536(1)
Exercises
536(4)
References
540(3)
Appendix A The Standard Template Library
543(24)
A.1. Introduction
543(1)
A.2. Basic STL Concepts
544(3)
A.2.1. Header Files and the using Directive
544(1)
A.2.2. Containers
544(1)
A.2.3. iterator
545(1)
A.2.4. Pairs
546(1)
A.2.5. Function Objects
546(1)
A.3. Unordered Sequences: vector and list
547(3)
A.3.1. vector versus list
547(2)
A.3.2. Stacks and Queues
549(1)
A.4. Sets
550(1)
A.5. Maps
551(1)
A.6. Example: Generating a Concordance
552(5)
A.6.1. STL Version
552(2)
A.6.2. Version without Using the STL
554(3)
A.7. Example: Shortest-Path Calculation
557(9)
A.7.1. STL Implementation
557(3)
A.7.2. Version without Using the STL
560(6)
A.8. Other STL Features
566(1)
Appendix B vector and string Classes
567(10)
B.1. First-Class versus Second-Class Objects
567(1)
B.2. vector Class
567(3)
B.3. String Class
570(7)
Index 577

Excerpts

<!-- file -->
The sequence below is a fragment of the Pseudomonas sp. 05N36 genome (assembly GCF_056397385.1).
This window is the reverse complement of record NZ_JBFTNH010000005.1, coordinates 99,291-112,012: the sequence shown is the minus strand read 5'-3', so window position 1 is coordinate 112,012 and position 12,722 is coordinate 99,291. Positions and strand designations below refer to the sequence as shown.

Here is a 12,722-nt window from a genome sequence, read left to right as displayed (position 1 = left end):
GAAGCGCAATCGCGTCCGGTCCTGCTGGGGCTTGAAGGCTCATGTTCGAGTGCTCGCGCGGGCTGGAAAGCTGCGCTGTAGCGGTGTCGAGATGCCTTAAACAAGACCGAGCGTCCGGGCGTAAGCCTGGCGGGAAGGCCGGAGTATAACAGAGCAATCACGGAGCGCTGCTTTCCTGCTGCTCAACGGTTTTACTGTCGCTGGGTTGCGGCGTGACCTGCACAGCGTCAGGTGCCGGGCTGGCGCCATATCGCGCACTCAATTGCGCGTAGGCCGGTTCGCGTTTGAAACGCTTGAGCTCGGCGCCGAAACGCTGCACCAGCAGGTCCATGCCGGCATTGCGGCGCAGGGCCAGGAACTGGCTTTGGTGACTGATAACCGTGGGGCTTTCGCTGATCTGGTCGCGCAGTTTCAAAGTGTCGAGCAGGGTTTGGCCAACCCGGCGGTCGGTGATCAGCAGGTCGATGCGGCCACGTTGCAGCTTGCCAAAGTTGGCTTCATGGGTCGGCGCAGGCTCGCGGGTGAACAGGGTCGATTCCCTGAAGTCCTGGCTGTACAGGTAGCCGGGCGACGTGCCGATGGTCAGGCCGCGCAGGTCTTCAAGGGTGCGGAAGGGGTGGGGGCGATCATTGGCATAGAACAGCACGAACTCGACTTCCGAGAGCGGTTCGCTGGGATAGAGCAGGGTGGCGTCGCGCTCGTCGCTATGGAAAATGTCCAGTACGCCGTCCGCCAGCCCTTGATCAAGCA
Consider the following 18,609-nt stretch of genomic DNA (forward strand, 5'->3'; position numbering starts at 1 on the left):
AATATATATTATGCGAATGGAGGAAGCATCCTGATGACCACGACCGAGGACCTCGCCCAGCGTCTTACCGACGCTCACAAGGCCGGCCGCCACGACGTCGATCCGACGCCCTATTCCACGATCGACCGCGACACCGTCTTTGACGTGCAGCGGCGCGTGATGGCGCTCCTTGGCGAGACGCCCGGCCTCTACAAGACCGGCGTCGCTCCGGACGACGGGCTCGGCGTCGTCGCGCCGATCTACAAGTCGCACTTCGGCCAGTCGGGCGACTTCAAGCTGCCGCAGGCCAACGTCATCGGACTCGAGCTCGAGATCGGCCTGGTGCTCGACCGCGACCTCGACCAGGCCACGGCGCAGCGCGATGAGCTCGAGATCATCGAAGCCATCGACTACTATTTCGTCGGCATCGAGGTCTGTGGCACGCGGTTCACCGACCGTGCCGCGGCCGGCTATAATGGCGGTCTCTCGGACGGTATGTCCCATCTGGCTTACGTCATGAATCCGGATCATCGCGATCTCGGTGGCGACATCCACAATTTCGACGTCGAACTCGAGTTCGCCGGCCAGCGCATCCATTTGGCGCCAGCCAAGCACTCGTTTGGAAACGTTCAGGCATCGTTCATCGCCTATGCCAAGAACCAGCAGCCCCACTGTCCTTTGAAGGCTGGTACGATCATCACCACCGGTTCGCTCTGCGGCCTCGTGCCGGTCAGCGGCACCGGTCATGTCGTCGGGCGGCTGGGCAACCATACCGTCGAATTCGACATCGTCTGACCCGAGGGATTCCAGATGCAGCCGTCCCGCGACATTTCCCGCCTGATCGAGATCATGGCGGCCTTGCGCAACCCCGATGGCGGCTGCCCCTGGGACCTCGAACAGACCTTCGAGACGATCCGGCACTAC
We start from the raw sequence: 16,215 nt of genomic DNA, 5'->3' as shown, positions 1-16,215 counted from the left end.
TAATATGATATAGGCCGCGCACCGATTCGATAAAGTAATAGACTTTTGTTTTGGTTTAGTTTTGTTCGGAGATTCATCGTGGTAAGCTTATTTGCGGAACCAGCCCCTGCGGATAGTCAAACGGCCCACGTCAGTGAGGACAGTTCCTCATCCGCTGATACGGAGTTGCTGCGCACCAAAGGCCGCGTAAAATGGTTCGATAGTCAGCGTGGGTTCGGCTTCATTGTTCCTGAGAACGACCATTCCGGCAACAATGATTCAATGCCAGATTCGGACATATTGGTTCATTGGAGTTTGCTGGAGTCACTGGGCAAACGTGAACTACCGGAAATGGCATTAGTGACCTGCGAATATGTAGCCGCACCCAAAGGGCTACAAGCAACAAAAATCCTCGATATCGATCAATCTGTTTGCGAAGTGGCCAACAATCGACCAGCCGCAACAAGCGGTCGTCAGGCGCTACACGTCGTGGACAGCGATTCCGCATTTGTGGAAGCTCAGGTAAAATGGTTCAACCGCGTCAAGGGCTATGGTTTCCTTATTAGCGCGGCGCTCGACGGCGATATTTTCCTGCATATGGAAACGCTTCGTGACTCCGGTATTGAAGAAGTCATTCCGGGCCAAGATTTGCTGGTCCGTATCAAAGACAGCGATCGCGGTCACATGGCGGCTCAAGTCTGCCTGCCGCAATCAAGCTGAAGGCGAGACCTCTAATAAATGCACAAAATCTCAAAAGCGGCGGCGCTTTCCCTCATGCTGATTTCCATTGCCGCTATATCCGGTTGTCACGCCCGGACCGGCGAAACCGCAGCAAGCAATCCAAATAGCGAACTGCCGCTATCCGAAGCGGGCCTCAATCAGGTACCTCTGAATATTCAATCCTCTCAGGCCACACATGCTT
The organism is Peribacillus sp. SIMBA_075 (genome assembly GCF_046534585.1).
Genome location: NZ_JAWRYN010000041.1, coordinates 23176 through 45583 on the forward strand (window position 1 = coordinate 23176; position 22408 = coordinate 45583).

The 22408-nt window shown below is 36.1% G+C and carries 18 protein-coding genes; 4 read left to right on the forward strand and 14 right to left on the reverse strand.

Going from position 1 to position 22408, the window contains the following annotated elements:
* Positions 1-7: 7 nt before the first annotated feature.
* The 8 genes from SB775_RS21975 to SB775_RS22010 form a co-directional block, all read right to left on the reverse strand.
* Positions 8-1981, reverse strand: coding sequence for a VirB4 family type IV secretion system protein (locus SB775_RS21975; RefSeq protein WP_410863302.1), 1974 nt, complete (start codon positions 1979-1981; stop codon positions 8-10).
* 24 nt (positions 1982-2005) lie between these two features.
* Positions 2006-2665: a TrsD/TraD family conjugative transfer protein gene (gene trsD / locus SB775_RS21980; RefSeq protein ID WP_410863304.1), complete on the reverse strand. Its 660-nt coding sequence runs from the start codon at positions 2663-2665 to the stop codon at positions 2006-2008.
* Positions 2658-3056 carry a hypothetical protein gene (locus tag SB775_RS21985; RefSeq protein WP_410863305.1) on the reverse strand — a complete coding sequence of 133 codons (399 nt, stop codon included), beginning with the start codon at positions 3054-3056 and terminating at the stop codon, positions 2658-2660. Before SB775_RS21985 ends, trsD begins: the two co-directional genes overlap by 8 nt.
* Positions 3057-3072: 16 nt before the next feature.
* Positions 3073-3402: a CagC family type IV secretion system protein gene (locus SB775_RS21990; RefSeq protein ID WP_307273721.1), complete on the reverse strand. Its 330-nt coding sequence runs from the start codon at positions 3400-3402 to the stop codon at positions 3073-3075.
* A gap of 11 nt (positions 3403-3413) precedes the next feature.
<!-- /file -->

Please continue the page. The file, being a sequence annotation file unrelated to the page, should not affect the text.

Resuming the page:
Purpose/Goals The second edition of Data Structures and Algorithms Analysis in C++ describes data structures, methods of organizing large amounts of data, and algorithm analysis, the estimation of the running time of algorithms. As computers become faster and faster, the need for programs that can handle large amounts of input becomes more acute. Paradoxically, this requires more careful attention to efficiency, since inefficiencies in programs become most obvious when input sizes are large. By analyzing an algorithm before it Is actually coded, students can decide if a particular solution will be feasible. For example, in this text students look at specific problems and see how careful implementations can reduce the time constraint for large amounts of data from 16 years to less than a second. Therefore, no algorithm or data structure is presented without an explanation of its running time. In some cases, minute details that affect the running time of the implementation are explored. Once a solution method is determined, a program must still be written. As computers have become more powerful, the problems they must solve have become larger and more complex, requiring development of more intricate programs. The goal of this text is to teach students good programming and algorithm analysis skills simultaneously so that they can develop such programs with the maximum amount of efficiency. This book is suitable for either an advanced data structures (CS7) course or a first-year graduate course in algorithm analysis. Students should have some knowledge of intermediate programming, including such topics as pointers, recursion, and object-based programming, and some background in discrete math. Approach Although the material in this text is largely language independent, programming requires the use of a specific language. As the title implies, we have chosen C++ for this book. C++ has emerged as the leading systems programming language. In addition to fixing many of the syntactic flaws of C, C++ provides direct constructs (theclassandtemplate) to implement generic data structures as abstract data types. The most difficult part of writing the book was deciding on the amount of C++ to include. Use too many features of C++, and one gets an incomprehensible text; use too few and you have little more than a C text that supports classes. The approach we take is to present the material in anobject-based approach.As such, unlike the first edition, there is no use of inheritance in the text. We use class templates to describe generic data structures. We generally avoid esoteric C++ features, and use the vector and string classes that are now part of the C++ standard. Using these first-class versions, instead of the second-class counterparts that were used in the first edition, simplifies much of the code. Because not all compilers are current, we provide a vector and string class in Appendix B; this is the class that is actually used in the online code. Chapter 1 provides a review of the C++ features that are used throughout the text. Complete versions of the data structures, in both C++ and Java, are available on the Internet. We use similar coding conventions to make the parallels between the two languages more evident. The code has been tested on UNIX systems using g++ (2.7.2 and 2.8.1) and SunPro 4.0 and on Windows95 systems using Visual C++ 5.0 and 6.0, Borland C++ 5.0, and Codewarrior Pro Release 2. Overview Chapter 1 contains review material on discrete math and recursion. I believe the only way to be comfortable with recursion is to see good uses over and over. Therefore, recursion is prevalent in this text, with examples in every chapter except Chapter 5. Chapter I also includes material that serves as a review of basic C++. Included is a discussion of templates and important constructs in C++ c